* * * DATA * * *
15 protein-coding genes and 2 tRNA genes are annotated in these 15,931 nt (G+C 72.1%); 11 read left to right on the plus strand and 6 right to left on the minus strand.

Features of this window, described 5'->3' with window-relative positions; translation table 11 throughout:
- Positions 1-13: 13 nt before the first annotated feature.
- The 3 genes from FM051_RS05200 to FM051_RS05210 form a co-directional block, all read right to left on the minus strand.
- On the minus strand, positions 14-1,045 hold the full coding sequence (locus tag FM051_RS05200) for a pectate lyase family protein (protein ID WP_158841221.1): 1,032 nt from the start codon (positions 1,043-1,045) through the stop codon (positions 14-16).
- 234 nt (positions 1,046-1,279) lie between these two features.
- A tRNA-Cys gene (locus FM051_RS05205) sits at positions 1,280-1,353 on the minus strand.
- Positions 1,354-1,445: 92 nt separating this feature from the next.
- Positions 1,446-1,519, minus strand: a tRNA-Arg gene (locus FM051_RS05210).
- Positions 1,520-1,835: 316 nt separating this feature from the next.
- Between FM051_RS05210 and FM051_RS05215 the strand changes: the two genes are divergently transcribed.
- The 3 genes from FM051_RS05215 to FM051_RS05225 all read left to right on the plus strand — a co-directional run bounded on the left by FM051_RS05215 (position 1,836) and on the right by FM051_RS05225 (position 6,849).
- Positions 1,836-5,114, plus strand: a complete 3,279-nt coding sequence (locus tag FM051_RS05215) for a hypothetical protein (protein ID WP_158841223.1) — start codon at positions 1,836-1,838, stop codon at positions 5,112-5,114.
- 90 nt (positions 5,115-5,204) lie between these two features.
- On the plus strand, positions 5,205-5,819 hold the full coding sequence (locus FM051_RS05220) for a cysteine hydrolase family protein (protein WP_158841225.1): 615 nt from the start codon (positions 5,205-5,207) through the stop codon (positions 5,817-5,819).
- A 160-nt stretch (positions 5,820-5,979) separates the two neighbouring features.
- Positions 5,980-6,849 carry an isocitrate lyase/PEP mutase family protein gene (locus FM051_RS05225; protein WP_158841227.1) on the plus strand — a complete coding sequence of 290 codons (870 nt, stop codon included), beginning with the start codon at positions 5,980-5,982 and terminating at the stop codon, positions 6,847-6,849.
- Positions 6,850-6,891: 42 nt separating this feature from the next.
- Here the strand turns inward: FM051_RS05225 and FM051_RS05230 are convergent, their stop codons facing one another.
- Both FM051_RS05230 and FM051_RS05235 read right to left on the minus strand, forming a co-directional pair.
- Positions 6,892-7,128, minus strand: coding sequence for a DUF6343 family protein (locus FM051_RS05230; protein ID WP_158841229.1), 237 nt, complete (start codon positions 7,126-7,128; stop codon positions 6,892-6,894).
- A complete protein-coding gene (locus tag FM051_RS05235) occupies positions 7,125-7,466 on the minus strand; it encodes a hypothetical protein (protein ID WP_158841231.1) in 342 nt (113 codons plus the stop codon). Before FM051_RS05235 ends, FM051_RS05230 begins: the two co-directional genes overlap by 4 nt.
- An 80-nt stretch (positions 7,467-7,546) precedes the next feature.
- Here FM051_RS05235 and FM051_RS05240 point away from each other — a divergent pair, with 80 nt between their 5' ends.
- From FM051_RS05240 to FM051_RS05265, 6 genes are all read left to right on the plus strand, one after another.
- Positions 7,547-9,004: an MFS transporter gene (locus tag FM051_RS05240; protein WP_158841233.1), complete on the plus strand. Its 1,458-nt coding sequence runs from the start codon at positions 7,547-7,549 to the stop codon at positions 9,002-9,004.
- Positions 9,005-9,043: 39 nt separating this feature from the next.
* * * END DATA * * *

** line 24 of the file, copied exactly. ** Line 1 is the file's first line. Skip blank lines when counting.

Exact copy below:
- Here FM051_RS05235 and FM051_RS05240 point away from each other — a divergent pair, with 80 nt between their 5' ends.